Comparative Omics-Driven Genome Annotation Refinement: Application across Yersiniae
Alexandra C. Schrimpe-Rutledge, Marcus B. Jones, Sadhana Chauhan, Samuel O. Purvine, James A. Sanford, Matthew E. Monroe, Heather M. Brewer, Samuel H. Payne, Charles Ansong, Bryan C. Frank, Richard D. Smith, Scott N. Peterson, Vladimir L. Motin, Joshua N. Adkins
PLOS ONE , 2012, DOI: 10.1371/journal.pone.0033903
Abstract: Genome sequencing continues to be a rapidly evolving technology, yet most downstream aspects of genome annotation pipelines remain relatively stable or are even being abandoned. The annotation process is now performed almost exclusively in an automated fashion to balance the large number of sequences generated. One possible way of reducing errors inherent to automated computational annotations is to apply data from omics measurements (i.e. transcriptional and proteomic) to the un-annotated genome with a proteogenomic-based approach. Here, the concept of annotation refinement has been extended to include a comparative assessment of genomes across closely related species. Transcriptomic and proteomic data derived from highly similar pathogenic Yersiniae (Y. pestis CO92, Y. pestis Pestoides F, and Y. pseudotuberculosis PB1/+) was used to demonstrate a comprehensive comparative omic-based annotation methodology. Peptide and oligo measurements experimentally validated the expression of nearly 40% of each strain's predicted proteome and revealed the identification of 28 novel and 68 incorrect (i.e., observed frameshifts, extended start sites, and translated pseudogenes) protein-coding sequences within the three current genome annotations. Gene loss is presumed to play a major role in Y. pestis acquiring its niche as a virulent pathogen, thus the discovery of many translated pseudogenes, including the insertion-ablated argD, underscores a need for functional analyses to investigate hypotheses related to divergence. Refinements included the discovery of a seemingly essential ribosomal protein, several virulence-associated factors, a transcriptional regulator, and many hypothetical proteins that were missed during annotation.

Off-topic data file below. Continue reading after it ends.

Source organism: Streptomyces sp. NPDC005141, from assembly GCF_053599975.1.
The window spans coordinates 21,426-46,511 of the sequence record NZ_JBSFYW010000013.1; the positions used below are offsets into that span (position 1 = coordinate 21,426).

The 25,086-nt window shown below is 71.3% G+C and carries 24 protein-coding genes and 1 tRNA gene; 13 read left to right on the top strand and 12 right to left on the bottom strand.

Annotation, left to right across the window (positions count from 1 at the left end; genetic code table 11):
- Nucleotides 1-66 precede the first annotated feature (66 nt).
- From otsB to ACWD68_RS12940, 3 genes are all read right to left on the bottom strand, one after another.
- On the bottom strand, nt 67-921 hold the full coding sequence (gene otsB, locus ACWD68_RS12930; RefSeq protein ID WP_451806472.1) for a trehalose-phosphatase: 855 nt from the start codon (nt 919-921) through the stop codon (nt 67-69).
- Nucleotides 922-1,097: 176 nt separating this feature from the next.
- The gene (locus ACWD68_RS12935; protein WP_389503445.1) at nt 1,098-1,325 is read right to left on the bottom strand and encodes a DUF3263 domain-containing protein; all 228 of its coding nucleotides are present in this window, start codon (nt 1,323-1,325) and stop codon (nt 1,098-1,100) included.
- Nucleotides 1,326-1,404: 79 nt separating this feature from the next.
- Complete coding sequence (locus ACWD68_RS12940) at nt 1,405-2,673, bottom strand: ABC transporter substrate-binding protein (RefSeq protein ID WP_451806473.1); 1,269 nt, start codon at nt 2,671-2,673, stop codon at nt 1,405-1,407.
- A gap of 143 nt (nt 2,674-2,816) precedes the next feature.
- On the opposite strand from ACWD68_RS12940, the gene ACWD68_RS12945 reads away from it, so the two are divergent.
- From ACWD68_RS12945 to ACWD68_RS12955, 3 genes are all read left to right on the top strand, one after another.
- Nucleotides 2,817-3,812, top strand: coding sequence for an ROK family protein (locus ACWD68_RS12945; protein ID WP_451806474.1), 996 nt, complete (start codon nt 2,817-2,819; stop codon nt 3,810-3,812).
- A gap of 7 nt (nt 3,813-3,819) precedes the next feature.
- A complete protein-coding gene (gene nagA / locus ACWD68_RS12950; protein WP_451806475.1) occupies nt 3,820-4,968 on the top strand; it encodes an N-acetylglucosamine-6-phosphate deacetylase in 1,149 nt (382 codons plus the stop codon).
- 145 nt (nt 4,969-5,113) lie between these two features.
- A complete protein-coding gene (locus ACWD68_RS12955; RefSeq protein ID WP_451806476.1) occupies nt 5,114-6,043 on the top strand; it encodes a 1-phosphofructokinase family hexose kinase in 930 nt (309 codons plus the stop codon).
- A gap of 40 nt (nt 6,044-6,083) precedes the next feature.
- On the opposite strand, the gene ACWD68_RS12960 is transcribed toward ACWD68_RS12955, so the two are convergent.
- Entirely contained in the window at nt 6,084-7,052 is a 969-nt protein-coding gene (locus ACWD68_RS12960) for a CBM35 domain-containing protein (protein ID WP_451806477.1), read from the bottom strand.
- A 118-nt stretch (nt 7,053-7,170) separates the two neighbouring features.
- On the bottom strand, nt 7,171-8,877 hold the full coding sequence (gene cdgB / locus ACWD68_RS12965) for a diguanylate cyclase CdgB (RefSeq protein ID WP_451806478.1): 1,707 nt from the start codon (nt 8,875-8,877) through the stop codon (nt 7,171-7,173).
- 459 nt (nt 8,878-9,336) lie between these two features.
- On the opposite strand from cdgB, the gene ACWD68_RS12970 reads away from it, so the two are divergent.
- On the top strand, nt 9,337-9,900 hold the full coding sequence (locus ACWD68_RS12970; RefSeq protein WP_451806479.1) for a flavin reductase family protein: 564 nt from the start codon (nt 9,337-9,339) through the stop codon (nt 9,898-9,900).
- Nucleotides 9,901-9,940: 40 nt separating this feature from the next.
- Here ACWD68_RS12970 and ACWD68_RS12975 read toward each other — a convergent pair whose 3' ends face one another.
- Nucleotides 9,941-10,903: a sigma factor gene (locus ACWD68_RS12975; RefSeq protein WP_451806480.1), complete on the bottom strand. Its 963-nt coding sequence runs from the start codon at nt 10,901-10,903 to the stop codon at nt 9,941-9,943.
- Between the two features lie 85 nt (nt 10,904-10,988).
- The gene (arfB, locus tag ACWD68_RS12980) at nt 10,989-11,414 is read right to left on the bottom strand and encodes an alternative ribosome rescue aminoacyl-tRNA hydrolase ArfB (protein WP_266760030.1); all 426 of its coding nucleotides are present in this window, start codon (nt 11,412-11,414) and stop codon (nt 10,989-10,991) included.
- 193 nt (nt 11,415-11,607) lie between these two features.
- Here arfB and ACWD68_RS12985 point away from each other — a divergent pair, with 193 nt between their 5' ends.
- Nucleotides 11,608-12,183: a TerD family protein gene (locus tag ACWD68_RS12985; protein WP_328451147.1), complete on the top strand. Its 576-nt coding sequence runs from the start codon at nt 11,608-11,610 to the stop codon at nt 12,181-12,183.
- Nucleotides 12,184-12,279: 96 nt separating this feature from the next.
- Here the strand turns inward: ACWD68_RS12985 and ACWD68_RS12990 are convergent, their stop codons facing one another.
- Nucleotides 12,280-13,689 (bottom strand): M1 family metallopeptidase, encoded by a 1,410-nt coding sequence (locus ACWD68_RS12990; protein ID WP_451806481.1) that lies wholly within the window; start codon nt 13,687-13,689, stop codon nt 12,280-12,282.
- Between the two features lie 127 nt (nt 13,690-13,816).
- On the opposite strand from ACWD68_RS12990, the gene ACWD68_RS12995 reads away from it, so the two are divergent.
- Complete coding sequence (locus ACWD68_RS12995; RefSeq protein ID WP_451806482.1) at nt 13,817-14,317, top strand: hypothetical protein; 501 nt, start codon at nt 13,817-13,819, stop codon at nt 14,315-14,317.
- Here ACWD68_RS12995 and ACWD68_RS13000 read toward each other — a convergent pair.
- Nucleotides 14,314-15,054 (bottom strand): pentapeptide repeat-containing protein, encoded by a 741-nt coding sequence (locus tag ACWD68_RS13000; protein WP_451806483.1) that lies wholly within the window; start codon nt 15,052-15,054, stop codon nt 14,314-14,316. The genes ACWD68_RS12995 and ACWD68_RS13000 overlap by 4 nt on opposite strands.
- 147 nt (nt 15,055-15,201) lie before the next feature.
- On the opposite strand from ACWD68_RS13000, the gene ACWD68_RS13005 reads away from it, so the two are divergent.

Differential gene expression mediated by 15-hydroxyeicosatetraenoic acid in LPS-stimulated RAW 264.7 cells
Alexandra C Schrimpe, David W Wright
Malaria Journal , 2009, DOI: 10.1186/1475-2875-8-195
Abstract: LPS-stimulated RAW 264.7 macrophage-like cells were treated with 40 μM 15(S)-HETE for 24 h, and microarray analysis was used to identify global gene expression alterations. Fold changes were calculated relative to LPS-stimulated cells and those genes altered at least 1.8-fold (p value ≤ 0.025) were considered to be differentially expressed. Expression levels of a subset of genes were assessed by qRT-PCR and used to confirm the microarray results.Network analysis revealed that altered genes were primarily associated with "lipid metabolism" and "small molecule biochemistry". While several genes associated with PPAR-gamma receptor-mediated signaling were differentially expressed, a number of genes indicated the activation of secondary signaling cascades. Genes related to cytoadherence (cell-cell and cell-matrix), leukocyte extravasation, and inflammatory response were also differentially regulated by treatment, supporting a potential role for 15(S)-HETE in malaria pathogenesis.These results add insight and detail to 15-HETE's effects on gene expression in macrophage-like cells. Data indicate that while 15-HETE exerts biological activity and may participate in Hz-mediated immuno-modulation, the gene expression changes are modest relative to those altered by the lipid peroxidation product HNE.Although haem is a vital cofactor for a diverse set of proteins involved in respiration, oxygen transport, and drug detoxification, the accumulation of free haem has deleterious effects. Haem is capable of binding to lipid bilayers, catalyzing lipid peroxidation, inhibiting enzymatic activity, and lysing cells and parasites [1,2]. Many organisms utilize the haem oxygenase pathway to degrade free haem. Blood-feeding Plasmodium parasites, the source of malaria infection, lack such a pathway. Consequently, haem released during haemoglobin catabolism is sequestered as the insoluble crystalline "malaria pigment" (i.e., haemozoin [Hz]). As most of the haem is occluded within the crystal,
Clinically relevant safety issues associated with St. John's wort product labels
Kevin A Clauson, Marile L Santamarina, Jennifer C Rutledge